Wednesday, August 24, 2011

Blind Alley. Or Not?

Paper-book. Last week I sorted out 500 paper books of my father-in-law. He died 7 years ago. Books on psychology and sociology. He was a teacher. I kept only 15 books. The rest will be thrown away. The sorting yielded a box of things that were hidden in the paper books: postcards, accounts, address changes, newspaper clippings, private letters, pieces of papers with notes (phone numbers, quotes, summaries, etc). In one afternoon, the life of T slipped through my hands. Forty years of reading and apparently non reading. A lot of books were - as far as I could tell - never read. 

E-book. In a couple of months I collected around 1,500 e-books. Read only two of them on my iPad. I guess I'll never read most of them ever. Never.

Transition. I live in a transition period. I have a lot of paper books. Books with dog ears, newspaper clippings and notes. (No private letters stored in my books.) My kids will be able to let my - paper book - life slip through their fingers one day. Analyse which books apparently are read and which were not. Wondering why I made certain notes and stored exactly those newspaper clippings.

Blind alley. Wondering about my personal reading will only be possible of my paper books. My e-book life of reading will be hidden from them. Hardly any personal touch in an e-book. 

Or not? Hardly any personal touch in an e-book? Unless someone invents 'Your Dog Ears. Digital Bookmarks with a Personal Touch: Note. Picture. Link'. Storage of 'All My Personal Digital Dog Ears' in a cloud? cDogEar? cBookmark?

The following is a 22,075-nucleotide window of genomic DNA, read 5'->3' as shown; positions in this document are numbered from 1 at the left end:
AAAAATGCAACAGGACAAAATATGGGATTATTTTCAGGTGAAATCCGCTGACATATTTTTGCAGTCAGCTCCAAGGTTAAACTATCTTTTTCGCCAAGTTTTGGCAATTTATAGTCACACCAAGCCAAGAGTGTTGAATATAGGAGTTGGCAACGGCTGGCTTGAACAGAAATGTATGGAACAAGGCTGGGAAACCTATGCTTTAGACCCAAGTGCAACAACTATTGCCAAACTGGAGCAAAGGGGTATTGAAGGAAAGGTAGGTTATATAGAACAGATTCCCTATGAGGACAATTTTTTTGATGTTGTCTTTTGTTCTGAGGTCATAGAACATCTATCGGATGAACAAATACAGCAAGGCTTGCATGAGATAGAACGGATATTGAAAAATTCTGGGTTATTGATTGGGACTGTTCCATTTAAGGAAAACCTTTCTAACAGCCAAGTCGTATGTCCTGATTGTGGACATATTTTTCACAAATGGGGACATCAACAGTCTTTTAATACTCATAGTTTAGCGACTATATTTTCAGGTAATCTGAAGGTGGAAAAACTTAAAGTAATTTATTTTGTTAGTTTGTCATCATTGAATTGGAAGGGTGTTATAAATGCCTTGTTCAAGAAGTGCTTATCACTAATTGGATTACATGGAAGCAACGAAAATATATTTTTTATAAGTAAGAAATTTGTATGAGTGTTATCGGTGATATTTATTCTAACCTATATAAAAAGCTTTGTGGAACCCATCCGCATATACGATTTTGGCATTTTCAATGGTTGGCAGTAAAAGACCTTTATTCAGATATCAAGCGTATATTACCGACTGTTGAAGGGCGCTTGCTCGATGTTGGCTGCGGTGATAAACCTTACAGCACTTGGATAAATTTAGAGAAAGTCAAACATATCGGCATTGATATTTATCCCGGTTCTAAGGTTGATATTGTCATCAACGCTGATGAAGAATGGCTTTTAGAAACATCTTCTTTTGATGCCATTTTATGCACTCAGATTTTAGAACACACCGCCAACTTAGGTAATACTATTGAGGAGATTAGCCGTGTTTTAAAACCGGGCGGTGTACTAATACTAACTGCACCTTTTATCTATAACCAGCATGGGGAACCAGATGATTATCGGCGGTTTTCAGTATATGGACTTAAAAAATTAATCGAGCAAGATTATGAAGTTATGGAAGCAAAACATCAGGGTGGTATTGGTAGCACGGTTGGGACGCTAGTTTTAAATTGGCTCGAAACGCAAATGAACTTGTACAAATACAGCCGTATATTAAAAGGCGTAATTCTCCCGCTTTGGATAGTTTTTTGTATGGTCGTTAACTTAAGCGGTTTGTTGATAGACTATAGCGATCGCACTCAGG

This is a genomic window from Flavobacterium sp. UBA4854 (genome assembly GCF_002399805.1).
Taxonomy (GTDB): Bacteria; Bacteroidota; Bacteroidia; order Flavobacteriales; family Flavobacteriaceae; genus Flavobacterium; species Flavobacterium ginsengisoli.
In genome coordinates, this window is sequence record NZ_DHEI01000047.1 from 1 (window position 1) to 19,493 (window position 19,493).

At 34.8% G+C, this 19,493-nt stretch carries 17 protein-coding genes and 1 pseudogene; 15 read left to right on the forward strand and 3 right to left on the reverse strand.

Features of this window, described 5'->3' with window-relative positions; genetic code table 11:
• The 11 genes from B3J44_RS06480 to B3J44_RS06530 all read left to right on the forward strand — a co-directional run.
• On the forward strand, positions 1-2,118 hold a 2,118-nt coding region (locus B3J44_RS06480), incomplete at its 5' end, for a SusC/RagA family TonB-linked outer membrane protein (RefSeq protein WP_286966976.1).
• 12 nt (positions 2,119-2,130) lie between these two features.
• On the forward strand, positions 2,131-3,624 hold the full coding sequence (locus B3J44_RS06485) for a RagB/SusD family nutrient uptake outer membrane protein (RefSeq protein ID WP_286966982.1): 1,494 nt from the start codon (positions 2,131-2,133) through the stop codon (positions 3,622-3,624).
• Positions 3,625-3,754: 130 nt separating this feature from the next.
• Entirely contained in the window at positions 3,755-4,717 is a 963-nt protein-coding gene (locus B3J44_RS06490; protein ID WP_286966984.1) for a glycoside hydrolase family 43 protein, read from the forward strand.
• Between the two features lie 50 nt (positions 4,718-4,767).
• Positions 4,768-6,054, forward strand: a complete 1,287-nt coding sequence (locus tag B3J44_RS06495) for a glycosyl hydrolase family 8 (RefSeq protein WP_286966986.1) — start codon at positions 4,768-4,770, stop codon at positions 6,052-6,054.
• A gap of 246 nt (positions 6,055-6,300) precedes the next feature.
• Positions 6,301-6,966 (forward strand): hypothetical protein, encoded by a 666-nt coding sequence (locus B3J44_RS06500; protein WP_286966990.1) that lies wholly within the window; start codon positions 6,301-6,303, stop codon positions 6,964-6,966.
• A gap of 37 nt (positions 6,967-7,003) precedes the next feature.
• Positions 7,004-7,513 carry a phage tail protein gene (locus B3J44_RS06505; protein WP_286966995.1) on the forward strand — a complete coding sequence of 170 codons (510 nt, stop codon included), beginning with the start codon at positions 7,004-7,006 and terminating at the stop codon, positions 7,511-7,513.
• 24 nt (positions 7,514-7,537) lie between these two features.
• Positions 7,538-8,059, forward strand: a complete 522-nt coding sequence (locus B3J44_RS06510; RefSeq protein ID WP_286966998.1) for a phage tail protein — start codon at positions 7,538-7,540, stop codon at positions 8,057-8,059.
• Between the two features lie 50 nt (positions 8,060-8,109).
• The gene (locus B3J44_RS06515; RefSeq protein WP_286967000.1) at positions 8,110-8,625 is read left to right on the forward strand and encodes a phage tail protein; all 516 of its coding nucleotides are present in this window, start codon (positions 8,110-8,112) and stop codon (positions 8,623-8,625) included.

1. Is it true that your reading would be hidden because it's based in a digital landscape? As far as my e-book reading goes, it's completely transparent which books I read, exactly where I stopped if I didn't finish, what highlights or notes I made, what I shared publicly, etc.

    Of course, I can't tuck personal memorabilia into an e-book, but I'm finding that the online scrapbook of our lives (via websites, social media, mobile devices) provides a fairly rich commentary on each day. My digital breadcrumb trail is vast—nothing gets deleted any more, which sometimes feels dangerous … thus someone was inspired to write a book on the topic, DELETE! …

  2. @Jane No it's not hidden but it's stored fragmentary (different e-book formats and/ or different hardware) and partially accessible (different accounts and passwords). Will those who inherit our e-books have easy access to our e-books? With paper books it's easy. E-books ... much more constraints. Secure it in a testament?

    Same could be said of our digital breadcrumb trails. Not all data is easy accessible to our heirs. Not everything is in 1 cloud yet. Different hardware. Different software. Different accounts. Different passwords. All our trails are not in 1 cloud yet.